(Image: AAP/Darren Pateman)

The last embers will still be cooling somewhere in some patch of ground in eastern NSW or Victoria. The first big fire of the 2019-2020 fire season is over.

It may be the last, since so much of the most high-risk areas have been burnt out. On the other hand, there’s a lot left to burn, if it all starts again: northern NSW, the forest areas around Melbourne, more of southern WA.

We have three months of high heat to come, and fire season is usually February-March. Since the seasons seem to have shifted back in recent years, that may well continue into April.

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In the meantime, things will play out as they usually do. The devastated communities will be ignored, having had their brief, smoking moment in the sun.

Half the promised donations won’t turn up. The government money assigned to rebuild tourism and other industries won’t start for months, half of it won’t arrive, half of what does will be legally rorted by consultants, etc.

And in a few weeks it may all burn down again. Faced with such a conflagration, the common assumption, and expression, in the media sphere, has been that “this will change us”; that “something has happened”.

And it may have done.

Though this series of fires was less lethal than Black Saturday and Ash Wednesday, and other such hitherto once-in-a-generation fires — largely due to occurring in less populated areas — the total area and the degree of fire-joining was larger (though not as large as some other historic fires).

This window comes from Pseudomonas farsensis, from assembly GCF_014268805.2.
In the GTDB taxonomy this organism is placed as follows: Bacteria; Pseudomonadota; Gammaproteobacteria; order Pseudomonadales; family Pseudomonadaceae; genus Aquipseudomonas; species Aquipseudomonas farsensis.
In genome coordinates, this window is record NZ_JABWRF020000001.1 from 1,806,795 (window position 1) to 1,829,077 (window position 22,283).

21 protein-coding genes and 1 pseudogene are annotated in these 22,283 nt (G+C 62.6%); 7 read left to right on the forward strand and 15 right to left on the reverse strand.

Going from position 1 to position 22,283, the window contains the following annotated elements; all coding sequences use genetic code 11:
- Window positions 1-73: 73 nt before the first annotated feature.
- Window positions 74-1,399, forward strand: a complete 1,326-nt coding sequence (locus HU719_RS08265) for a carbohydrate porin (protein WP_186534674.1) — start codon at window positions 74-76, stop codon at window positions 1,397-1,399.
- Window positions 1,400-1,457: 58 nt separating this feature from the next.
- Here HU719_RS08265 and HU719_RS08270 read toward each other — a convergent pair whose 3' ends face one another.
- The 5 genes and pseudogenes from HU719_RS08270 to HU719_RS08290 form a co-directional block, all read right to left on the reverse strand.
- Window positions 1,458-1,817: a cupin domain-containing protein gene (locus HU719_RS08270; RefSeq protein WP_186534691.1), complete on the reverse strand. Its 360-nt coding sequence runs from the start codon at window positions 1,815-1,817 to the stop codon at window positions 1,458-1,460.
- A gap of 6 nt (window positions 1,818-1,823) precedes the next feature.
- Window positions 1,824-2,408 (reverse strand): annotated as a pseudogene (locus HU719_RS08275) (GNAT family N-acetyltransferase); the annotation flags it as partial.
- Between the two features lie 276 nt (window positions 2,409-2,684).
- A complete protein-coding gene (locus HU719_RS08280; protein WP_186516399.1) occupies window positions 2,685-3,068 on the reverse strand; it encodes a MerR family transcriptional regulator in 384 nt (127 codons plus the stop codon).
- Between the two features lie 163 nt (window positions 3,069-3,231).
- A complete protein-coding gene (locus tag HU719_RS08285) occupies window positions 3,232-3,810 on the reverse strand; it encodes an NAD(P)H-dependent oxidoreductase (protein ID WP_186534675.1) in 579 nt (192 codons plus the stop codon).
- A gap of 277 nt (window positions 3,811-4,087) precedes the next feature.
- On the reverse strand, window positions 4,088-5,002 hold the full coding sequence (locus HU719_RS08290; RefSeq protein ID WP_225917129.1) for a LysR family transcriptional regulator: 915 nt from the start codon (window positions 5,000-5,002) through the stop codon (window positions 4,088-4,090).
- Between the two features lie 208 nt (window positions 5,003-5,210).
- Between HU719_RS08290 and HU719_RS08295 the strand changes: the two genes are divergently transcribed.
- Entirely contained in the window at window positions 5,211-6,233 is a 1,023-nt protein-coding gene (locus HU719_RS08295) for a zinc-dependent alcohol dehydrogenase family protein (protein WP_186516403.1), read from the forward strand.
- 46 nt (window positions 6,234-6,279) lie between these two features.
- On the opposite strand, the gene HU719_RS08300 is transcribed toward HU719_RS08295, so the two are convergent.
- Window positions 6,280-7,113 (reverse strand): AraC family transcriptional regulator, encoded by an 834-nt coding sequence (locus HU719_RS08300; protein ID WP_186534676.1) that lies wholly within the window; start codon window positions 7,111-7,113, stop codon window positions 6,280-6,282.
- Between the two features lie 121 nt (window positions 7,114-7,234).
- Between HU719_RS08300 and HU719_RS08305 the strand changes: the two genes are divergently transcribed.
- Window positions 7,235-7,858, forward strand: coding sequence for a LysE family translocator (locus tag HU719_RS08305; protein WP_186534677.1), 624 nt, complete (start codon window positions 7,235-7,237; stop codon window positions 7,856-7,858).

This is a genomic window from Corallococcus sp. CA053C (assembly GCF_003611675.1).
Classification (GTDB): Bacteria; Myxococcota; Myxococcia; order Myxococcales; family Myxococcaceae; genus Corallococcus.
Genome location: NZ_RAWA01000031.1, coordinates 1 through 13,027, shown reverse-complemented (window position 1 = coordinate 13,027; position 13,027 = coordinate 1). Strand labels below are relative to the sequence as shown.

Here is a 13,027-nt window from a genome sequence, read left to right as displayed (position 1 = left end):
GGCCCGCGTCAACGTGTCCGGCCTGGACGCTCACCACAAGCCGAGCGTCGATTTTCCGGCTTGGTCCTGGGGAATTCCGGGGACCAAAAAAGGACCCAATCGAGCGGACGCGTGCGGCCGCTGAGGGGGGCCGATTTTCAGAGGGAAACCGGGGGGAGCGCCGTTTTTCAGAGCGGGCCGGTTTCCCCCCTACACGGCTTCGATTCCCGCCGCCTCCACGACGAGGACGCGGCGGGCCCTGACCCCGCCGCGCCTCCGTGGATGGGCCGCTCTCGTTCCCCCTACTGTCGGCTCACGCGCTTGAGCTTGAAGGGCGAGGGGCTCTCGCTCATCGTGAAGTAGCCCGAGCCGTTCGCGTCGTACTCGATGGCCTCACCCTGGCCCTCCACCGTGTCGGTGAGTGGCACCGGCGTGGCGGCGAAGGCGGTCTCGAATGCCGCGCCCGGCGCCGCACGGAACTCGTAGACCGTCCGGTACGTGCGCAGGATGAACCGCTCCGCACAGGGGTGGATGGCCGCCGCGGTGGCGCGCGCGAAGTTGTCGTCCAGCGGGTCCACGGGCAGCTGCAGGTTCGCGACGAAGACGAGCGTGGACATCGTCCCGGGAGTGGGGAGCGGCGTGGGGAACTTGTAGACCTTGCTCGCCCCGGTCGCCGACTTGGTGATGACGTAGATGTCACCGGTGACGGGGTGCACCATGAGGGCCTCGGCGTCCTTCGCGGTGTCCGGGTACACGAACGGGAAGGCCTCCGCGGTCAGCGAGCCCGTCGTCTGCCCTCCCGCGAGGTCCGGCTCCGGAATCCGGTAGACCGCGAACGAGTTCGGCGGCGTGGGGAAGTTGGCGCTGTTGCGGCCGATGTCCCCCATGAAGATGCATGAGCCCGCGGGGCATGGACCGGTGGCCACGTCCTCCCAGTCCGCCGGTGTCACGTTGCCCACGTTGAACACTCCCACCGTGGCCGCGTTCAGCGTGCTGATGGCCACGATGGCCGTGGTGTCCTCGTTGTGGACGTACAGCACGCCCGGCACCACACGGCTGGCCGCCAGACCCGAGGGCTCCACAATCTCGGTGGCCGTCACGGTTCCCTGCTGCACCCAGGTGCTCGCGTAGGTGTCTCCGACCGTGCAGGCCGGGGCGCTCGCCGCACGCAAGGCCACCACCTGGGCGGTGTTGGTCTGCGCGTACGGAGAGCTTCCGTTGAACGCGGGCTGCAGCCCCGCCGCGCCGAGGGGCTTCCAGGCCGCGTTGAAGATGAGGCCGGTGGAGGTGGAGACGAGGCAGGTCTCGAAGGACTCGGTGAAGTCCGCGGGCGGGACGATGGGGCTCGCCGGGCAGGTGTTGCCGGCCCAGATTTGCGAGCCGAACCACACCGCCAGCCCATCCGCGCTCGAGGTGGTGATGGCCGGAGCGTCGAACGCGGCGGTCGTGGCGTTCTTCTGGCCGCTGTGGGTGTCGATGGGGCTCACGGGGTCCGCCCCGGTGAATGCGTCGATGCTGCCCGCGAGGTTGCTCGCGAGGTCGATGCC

The sheer level of damage and habitat lost is vast, and weighs on our consciousness more than it once did. The assumption that things simply can’t go on as they are is widespread.

But it’s an assumption which is possibly confined to the knowledge class, and spruiked heartily by the media section of such, for all the usual reasons.

By that, I don’t mean the accusations of propaganda that the right is hurling. This is coming from a point where the right is now fully irrationalist; if actual science constitutes an opposition to the conservative-capitalist framework, then reality itself is held to be left-wing propaganda.

What I mean is that people living in the knowledge frameworks of said classes will see the fires as not merely evidence of, but the presence of, climate change.

Knowledge yokes abstract understandings to concrete events; the scientist in the lab “sees” the chemical structures of the materials they’re working with.

For everyone else, it’s just sludge and powder. That division has become, in our era, a political one.

As “black box” technology takes over more of our lives, and the structures of power, science — which was once taken up enthusiastically by working-class and popular movements as a weapon in their struggle — becomes, for many, the “master’s discourse”, the mode of control of those inheriting power from the old bourgeosie.

Scientific explanation makes the new knowledge class feel energised, surgent; it leaves everyone else feeling more powerless than they were a couple of decades ago.